This Week’s Guest: Shalom Carmy
On June 24, 2021, in the middle of the night, part of a 12-story condominium building in the Miami suburb of Surfside, Florida suddenly collapsed. Thus far, eighteen people are confirmed dead and 145 remain missing as rescue operations continue. Like other natural disasters, the tragedy in Surfside was a loss of innocent life that, for believers in a just God, seems completely disconnected from notions of justice, reward, and punishment.
Why is there suffering? How should Jews understand a world laden with it, while still trying to connect to a loving and benevolent God? On this week’s podcast, the theologian and rabbi Shalom Carmy, a professor of Jewish philosophy at Yeshiva University and, until 2019, the longtime editor of Tradition, the theological journal of the Rabbinical Council of America, joins Mosaic’s editor Jonathan Silver. Carmy guides listeners through Jewish ways of thinking about suffering, in part by referring to an essay by Rabbi Joseph B. Soloveitchik, “Aninut and Avelut.”
Musical selections are drawn from the Quintet for Clarinet and Strings, op. 31a, composed by Paul Ben-Haim and performed by the ARC Ensemble.
For many people as they contemplate their mortality, the idea of living on in some way in the minds and commitments of other people is important. This is certainly true of non-theistic societies as well. For Jews in particular, the idea of being triumphant, of Abraham’s legacy continuing through his children and grandchildren, that worked to a tee. That’s the way people are and I think that’s the way people should be. We don’t exist purely as individuals who have our 70 or 80 years of pleasure and pain in this world and we just return our ticket and go back to the earth; we are part of an ongoing process, an ongoing relationship.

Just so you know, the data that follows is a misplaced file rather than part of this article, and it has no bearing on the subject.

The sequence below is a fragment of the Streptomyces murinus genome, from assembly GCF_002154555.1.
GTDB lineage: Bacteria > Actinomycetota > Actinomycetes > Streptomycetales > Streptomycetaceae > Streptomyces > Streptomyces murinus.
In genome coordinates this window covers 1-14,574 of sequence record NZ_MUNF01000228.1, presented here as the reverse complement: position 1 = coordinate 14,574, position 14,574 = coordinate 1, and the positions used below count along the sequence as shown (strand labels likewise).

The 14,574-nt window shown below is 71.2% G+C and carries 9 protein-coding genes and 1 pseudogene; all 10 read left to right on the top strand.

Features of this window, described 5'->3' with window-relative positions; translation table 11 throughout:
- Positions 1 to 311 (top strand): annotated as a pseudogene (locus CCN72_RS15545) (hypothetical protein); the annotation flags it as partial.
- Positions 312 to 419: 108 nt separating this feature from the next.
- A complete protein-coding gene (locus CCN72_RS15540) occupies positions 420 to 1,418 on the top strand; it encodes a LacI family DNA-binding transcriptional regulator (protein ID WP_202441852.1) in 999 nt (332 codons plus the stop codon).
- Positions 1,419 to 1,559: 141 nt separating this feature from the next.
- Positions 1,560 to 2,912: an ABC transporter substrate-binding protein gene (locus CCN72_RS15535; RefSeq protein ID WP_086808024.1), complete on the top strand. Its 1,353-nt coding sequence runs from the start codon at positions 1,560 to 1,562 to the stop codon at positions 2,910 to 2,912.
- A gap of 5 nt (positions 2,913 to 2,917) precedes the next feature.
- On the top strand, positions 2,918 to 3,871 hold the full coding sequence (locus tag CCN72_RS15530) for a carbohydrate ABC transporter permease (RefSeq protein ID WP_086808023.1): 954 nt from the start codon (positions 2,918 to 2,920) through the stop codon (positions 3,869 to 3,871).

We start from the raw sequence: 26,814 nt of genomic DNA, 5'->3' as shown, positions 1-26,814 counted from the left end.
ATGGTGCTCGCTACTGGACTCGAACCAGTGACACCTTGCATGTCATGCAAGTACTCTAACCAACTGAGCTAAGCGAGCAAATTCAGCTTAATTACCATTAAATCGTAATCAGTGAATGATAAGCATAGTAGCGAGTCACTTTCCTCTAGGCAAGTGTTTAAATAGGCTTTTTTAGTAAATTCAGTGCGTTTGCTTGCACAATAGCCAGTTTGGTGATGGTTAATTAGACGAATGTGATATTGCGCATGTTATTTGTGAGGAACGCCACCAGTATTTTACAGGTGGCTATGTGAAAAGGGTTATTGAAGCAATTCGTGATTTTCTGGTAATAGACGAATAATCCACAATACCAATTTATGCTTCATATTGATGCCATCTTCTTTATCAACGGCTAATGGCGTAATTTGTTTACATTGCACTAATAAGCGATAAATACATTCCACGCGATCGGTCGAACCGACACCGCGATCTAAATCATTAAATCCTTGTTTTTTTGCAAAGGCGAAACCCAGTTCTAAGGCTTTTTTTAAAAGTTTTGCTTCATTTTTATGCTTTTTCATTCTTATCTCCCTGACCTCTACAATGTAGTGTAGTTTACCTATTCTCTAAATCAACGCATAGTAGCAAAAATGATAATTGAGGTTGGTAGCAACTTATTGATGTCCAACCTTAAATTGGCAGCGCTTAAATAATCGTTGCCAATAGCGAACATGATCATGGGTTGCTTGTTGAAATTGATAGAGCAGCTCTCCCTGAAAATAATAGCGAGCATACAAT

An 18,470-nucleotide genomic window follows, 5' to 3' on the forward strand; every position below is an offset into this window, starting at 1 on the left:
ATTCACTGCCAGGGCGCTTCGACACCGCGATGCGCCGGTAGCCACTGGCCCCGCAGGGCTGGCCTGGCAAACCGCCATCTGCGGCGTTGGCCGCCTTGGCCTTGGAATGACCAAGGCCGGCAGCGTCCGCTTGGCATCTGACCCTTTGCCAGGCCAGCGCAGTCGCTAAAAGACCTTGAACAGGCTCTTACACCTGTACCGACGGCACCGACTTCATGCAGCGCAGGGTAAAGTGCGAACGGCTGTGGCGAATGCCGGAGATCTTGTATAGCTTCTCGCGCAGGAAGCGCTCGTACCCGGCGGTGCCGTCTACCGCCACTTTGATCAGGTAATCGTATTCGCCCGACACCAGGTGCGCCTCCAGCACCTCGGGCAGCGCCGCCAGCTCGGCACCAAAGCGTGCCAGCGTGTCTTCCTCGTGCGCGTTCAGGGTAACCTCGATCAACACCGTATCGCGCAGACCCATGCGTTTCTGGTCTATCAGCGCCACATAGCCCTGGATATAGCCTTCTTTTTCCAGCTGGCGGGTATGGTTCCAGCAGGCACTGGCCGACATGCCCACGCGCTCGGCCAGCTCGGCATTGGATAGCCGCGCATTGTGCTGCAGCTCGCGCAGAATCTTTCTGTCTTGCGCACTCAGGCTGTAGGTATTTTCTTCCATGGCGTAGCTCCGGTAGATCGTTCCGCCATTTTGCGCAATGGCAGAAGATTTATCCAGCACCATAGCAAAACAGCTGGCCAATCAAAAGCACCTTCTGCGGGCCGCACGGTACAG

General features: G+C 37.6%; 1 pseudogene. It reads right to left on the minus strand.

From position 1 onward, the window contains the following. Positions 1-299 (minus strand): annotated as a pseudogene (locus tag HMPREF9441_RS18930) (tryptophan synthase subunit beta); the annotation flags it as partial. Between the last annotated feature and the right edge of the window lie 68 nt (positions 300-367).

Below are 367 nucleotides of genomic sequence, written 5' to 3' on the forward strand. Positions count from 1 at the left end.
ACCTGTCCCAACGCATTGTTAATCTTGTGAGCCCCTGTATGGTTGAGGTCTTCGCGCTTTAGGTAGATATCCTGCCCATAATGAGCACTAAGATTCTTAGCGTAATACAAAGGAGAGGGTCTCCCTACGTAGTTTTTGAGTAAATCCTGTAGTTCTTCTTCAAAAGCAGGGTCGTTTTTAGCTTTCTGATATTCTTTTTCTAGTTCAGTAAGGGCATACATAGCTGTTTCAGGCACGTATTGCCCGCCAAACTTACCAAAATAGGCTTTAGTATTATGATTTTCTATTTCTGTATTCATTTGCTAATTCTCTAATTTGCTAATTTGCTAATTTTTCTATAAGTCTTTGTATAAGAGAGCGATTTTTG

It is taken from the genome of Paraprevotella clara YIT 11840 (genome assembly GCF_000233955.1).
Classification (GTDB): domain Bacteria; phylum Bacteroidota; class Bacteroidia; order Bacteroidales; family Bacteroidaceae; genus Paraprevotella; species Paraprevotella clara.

One point I would elaborate on more, which I think may be a problem for people, is the difference between a problem and a mystery. You have a problem, the way to resolve it is to find a solution. It was said about a certain statesman that he had two baskets next to his desk. On the right hand side he had problems, on the left hand side he had solutions, and he sincerely believed that if he picked a problem out of the problem basket and he went through the solution basket, there would be one that would fit. He had great successes and failures in this life, but his mentality is “I want to get things done and I want to see if I have a solution to this problem or not.” Many of us are that way. We think a problem wants a solution. There’s pain, you want it to go away. You have a headache, you don’t want to philosophize about it.
With a mystery, thinking about it does not make the issue go away. It may give you a deeper understanding, but it will not remove the issue. Very often modern people think of life as a series of problems, each of which has a solution. The solution may be a religious solution. They’ll say, “well the reason this is happening to me is because I don’t spend enough time on Friday preparing for Shabbat or I don’t observe Shabbat at all, and now if I press the right button, everything goes back to where it was before.”